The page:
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- Category: B
- Date Added: 15/06/1981
- Local Authority: Highland
- Planning Authority: Highland
- Burgh: Inverness
National Grid Reference
- NGR: NH 66145 43171
- Coordinates: 266145, 843171
Circa 1890. Large 2-storey 5-bay symmetrical Italianate villa, now in commercial use, with piended roof, prominent doorpiece and ballustered aprons. Pink sandstone with cream ashlar dressings. Band and string course to 1st floor. Bracketed eaves course.
FURTHER DESCRIPTION: principal (S) elevation with central single-leaf panelled door with fanlight set in round-headed and keystoned arch in advanced pilastered doorpiece with ballustered apron and bi-partite window above. Outer bays slightly advanced with pilastered tripartite windows with carved friezes. Regular fenestration to 1st floor. Slightly advanced outer bays to N elevation with central projecting bay window to centre at ground, ballustered balcony above. Single-storey service wing to E.
Plate glass set in timber sash and case windows. Grey slate with lead flashings. Series of coped wall-head, gable and ridge stacks.
INTERIOR: modernised but retaining many original features including arcaded entrance hall, ornate fireplaces and vestibule mosaic.
Statement of Special Interest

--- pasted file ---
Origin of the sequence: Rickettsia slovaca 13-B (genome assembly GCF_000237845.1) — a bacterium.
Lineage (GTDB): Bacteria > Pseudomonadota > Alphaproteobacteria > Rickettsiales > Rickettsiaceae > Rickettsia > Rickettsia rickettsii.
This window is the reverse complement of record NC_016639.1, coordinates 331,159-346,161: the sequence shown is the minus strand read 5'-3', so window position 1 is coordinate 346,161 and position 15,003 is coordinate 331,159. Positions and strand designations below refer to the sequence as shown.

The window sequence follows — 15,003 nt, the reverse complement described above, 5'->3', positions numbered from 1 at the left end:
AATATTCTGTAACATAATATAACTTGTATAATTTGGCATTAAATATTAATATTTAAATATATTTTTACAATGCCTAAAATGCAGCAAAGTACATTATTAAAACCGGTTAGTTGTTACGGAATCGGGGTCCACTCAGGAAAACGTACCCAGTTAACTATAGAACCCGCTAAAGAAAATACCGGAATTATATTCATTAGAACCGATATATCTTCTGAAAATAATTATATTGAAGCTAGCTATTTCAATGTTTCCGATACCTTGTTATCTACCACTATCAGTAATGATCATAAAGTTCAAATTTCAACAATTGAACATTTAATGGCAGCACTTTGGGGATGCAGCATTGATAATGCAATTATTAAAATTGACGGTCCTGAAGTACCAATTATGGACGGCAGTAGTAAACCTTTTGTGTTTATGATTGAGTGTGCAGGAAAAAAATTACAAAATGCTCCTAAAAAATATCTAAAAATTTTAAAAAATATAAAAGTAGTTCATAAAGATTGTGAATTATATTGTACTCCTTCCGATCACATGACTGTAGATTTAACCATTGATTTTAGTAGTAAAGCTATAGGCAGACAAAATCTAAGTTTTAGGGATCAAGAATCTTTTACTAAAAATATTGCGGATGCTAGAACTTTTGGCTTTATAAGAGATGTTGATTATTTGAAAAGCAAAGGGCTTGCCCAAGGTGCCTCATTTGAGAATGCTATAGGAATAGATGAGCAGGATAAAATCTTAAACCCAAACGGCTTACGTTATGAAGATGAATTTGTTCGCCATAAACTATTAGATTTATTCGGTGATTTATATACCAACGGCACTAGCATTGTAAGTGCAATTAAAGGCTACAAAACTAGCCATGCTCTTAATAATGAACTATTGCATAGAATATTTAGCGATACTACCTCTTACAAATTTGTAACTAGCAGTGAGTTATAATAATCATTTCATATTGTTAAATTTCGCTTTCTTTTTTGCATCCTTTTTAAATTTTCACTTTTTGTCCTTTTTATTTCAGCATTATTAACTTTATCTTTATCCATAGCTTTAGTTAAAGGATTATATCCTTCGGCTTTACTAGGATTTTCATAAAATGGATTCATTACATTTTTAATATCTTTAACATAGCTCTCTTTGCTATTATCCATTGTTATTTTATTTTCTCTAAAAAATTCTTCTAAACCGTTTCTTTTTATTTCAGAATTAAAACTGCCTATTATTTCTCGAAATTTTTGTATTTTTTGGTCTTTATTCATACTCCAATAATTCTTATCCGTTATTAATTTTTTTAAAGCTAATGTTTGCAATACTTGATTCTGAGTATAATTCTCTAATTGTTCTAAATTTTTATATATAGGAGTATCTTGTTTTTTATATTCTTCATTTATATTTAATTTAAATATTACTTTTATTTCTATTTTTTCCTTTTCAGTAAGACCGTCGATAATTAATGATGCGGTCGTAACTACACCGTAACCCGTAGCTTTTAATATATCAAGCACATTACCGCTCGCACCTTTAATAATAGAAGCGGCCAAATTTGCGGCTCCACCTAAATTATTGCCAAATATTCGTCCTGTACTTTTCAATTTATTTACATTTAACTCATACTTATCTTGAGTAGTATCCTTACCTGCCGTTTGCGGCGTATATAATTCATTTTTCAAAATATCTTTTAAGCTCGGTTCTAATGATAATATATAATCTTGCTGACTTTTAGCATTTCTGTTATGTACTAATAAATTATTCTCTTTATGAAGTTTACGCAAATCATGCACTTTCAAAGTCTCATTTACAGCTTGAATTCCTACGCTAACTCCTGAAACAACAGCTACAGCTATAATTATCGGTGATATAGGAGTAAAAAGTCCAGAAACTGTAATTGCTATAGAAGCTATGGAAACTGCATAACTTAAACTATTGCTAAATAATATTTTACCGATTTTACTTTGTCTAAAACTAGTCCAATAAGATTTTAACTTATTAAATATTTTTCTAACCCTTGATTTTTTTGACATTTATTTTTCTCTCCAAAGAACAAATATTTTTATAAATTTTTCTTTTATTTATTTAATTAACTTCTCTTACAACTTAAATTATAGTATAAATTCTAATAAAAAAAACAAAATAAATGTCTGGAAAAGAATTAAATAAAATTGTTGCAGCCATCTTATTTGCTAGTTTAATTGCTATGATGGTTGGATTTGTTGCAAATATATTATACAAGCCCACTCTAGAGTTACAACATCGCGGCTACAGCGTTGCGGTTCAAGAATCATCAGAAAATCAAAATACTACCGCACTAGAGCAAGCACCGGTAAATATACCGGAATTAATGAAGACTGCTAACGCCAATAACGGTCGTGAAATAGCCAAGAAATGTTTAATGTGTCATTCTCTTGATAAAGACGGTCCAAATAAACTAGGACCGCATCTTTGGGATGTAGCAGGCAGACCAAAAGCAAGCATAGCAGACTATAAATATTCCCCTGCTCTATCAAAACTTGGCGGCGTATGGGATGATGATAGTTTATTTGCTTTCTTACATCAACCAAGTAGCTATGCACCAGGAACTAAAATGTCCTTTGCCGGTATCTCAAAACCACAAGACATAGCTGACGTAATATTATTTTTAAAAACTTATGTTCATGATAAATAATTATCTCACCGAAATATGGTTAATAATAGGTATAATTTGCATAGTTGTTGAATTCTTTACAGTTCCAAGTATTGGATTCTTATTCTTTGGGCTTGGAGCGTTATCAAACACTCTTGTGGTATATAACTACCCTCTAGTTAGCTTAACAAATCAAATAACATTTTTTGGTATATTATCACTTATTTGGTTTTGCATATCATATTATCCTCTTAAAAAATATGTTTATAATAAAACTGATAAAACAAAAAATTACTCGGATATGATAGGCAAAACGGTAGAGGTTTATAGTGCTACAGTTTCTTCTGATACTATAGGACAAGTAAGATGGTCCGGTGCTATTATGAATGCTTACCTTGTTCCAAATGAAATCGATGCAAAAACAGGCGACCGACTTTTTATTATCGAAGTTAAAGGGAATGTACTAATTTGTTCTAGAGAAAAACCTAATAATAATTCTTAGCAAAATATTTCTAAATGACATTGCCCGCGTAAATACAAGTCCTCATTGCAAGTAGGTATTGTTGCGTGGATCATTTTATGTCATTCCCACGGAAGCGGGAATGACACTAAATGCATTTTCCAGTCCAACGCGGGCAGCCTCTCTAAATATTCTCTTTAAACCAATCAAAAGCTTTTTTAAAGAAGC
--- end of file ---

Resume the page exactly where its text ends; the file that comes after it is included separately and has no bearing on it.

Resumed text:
A large and imposing villa which makes confident use of the Italianate style and a range of classical detailing. The building is notable for its doorpiece and the ballustered aprons, as well as the contrasting pink and cream masonry. It is unusual in that it has an institutional as opposed to residential presence.
Drummondhill was built by William Burns and his wife Jane Fraser. Burns was a leading Inverness solicitor and he acquired the land in 1886-7. The house was constructed shortly after and their initials are carved above the entrance. It was the last of several large villas to be built in this part of Inverness in the second half of the 19th century. During this period many of the villas were owned and lived in by lawyers.
Although the architect of the house is not known it is possibly by Alexander Ross who was a prolific architect in Inverness during this period, and is credited with designing the associated lodge.
2nd Edition Ordnance Survey Map (1902). J Wordsworth, 'Drummondhill, Stratherrick Road, Inverness'. Dictionary of Scottish Architects, www.codexgeo.co.uk.
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